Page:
3. Are you a giver?
Givers, "are driven by a desire to take care of the people or causes they love," Duran says. "No matter the amount they have saved, their income level, or the opportunities presented to them, they find that there is always more they can give to those they care about most."
Givers are generous, attentive to other people's needs and empathetic, Duran explains. They always consider how the decisions they make will affect other people. Givers often feel that they don't have enough money or time to share with others--or for themselves either, he says. "They routinely sacrifice their own needs in order to fulfill their commitments to others and rely too much on others' perspectives when making decisions."
If this is you, it's important to remember that other people can and should take responsibility for their own needs and circumstances, Duran says. "Have a way to honestly assess your needs and then be able to clearly articulate them." It's important to recognize the personal sacrifice you make when you give so much to others, and make sure you're making financial decisions that are right for you and that your desire to please other people is not interfering with your own judgment.
If your spouse or partner is a giver, it's important to empathize with their desire to help others, but gently remind them that they must take care of themselves as well. Watch out that you don't unintentionally impose your decision or viewpoint or the giver because that may be very easy to do. Instead, make sure to find out what they're really thinking about this financial decision and what their desires are. "Unfortunately, they sometimes neglect to express their own opinions or meet their own needs," Duran says.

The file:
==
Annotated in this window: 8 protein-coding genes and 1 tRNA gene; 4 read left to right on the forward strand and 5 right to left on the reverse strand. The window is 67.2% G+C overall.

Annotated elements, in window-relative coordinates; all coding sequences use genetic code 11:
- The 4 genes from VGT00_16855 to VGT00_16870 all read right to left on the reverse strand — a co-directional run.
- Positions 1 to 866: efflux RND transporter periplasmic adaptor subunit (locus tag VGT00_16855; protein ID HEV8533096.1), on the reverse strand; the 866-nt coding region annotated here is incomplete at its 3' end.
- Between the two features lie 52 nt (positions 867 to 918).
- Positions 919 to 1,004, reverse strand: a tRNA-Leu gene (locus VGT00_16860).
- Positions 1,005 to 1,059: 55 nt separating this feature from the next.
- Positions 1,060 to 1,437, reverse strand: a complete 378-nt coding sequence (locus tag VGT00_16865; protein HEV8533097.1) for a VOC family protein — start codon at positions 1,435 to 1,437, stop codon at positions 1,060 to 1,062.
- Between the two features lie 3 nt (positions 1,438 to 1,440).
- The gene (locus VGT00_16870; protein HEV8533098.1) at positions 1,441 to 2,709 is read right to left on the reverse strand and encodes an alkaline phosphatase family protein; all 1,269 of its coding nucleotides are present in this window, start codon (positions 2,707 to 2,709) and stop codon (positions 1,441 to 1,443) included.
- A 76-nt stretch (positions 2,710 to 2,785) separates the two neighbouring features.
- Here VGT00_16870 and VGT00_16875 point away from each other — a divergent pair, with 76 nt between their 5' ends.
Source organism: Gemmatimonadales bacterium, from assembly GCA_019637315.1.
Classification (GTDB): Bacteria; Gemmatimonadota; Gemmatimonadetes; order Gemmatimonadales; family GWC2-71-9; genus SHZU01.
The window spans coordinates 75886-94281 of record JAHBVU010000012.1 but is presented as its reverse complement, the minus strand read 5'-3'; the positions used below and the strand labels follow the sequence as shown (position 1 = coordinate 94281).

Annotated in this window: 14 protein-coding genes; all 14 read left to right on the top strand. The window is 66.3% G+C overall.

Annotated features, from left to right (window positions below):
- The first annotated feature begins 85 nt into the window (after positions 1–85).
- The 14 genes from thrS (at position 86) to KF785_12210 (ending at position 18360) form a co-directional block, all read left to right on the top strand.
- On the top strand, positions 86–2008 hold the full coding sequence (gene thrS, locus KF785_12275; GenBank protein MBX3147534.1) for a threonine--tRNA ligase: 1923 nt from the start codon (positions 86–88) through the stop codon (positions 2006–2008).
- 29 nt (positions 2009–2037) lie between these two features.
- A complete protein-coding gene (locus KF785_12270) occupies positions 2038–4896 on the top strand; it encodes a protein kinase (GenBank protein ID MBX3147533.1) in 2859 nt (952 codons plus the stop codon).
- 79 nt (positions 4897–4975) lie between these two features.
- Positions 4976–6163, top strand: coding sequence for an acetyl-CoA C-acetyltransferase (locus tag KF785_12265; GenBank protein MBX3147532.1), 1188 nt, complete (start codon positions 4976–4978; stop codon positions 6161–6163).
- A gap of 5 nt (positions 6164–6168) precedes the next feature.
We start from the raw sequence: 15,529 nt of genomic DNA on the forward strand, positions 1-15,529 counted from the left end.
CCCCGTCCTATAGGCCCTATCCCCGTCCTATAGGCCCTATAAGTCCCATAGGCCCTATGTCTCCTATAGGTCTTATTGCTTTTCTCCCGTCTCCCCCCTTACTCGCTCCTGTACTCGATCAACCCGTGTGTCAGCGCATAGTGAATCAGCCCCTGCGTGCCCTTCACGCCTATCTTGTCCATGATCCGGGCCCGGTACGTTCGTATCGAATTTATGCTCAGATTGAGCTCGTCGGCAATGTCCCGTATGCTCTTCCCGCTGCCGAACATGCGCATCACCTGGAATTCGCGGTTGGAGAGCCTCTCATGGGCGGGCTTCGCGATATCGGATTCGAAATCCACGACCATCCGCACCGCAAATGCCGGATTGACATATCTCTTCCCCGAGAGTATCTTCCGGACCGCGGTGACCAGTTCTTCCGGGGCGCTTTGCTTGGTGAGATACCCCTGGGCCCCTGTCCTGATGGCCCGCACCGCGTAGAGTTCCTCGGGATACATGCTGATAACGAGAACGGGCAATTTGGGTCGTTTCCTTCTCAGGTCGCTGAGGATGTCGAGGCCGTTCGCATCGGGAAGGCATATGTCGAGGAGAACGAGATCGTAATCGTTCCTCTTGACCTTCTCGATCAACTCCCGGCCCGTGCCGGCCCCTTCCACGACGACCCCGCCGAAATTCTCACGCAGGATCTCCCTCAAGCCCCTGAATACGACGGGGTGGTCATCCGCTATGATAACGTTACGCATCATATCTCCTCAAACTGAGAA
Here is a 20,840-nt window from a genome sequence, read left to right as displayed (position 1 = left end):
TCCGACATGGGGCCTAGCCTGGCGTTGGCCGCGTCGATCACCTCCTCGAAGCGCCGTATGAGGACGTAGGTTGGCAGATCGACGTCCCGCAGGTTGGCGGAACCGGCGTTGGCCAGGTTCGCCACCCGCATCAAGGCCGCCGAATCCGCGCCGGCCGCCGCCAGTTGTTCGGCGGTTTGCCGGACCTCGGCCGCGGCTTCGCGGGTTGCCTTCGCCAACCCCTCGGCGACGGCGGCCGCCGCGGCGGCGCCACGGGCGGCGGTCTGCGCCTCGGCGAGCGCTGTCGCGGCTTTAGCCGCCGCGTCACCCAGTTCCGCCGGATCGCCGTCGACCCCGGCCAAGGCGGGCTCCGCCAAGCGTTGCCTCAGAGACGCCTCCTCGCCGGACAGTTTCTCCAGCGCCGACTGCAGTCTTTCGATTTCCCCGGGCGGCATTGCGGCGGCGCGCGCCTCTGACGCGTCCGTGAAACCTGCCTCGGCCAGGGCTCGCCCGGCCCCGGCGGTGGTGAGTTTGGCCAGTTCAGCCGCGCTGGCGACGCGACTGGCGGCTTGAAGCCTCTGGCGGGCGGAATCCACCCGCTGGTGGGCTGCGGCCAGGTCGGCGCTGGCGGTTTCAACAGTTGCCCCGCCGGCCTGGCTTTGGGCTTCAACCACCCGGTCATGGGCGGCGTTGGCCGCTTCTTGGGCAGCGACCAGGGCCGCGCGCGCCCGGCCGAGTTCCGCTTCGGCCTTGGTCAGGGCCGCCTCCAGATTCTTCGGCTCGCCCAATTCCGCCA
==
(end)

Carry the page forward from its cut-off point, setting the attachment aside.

How to stop fighting over money.
Understanding these three money minds and which one dominates your thinking is the key to better financial decisions, Duran says. "By understanding how your money mind biases your thinking, you can prevent poor choices and make more balanced, objective decisions that result in the best possible outcomes."
And when it comes to discussing money with your partner or spouse, he says, "you can avoid the recurring battles you've had--arguments that arise when each of you relies on your own subjective perspective."